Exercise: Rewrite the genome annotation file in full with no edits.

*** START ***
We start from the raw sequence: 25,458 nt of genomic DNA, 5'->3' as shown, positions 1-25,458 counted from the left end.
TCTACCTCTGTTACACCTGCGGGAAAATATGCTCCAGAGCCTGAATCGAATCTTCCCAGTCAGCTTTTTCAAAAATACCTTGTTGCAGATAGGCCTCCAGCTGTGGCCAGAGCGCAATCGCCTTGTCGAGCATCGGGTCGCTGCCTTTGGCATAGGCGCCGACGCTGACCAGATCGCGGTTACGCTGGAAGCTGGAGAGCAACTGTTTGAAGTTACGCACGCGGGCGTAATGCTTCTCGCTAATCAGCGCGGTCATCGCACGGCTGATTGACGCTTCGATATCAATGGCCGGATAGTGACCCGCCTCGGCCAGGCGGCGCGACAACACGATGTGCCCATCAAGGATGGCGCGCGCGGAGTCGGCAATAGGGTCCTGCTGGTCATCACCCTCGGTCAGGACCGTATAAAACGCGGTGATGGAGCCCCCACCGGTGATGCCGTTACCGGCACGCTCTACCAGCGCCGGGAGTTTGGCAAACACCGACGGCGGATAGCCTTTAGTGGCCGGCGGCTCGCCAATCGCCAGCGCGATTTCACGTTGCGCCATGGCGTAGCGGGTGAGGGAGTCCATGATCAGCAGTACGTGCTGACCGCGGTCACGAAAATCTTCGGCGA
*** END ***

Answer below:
We start from the raw sequence: 25,458 nt of genomic DNA, 5'->3' as shown, positions 1-25,458 counted from the left end.
TCTACCTCTGTTACACCTGCGGGAAAATATGCTCCAGAGCCTGAATCGAATCTTCCCAGTCAGCTTTTTCAAAAATACCTTGTTGCAGATAGGCCTCCAGCTGTGGCCAGAGCGCAATCGCCTTGTCGAGCATCGGGTCGCTGCCTTTGGCATAGGCGCCGACGCTGACCAGATCGCGGTTACGCTGGAAGCTGGAGAGCAACTGTTTGAAGTTACGCACGCGGGCGTAATGCTTCTCGCTAATCAGCGCGGTCATCGCACGGCTGATTGACGCTTCGATATCAATGGCCGGATAGTGACCCGCCTCGGCCAGGCGGCGCGACAACACGATGTGCCCATCAAGGATGGCGCGCGCGGAGTCGGCAATAGGGTCCTGCTGGTCATCACCCTCGGTCAGGACCGTATAAAACGCGGTGATGGAGCCCCCACCGGTGATGCCGTTACCGGCACGCTCTACCAGCGCCGGGAGTTTGGCAAACACCGACGGCGGATAGCCTTTAGTGGCCGGCGGCTCGCCAATCGCCAGCGCGATTTCACGTTGCGCCATGGCGTAGCGGGTGAGGGAGTCCATGATCAGCAGTACGTGCTGACCGCGGTCACGAAAATCTTCGGCGA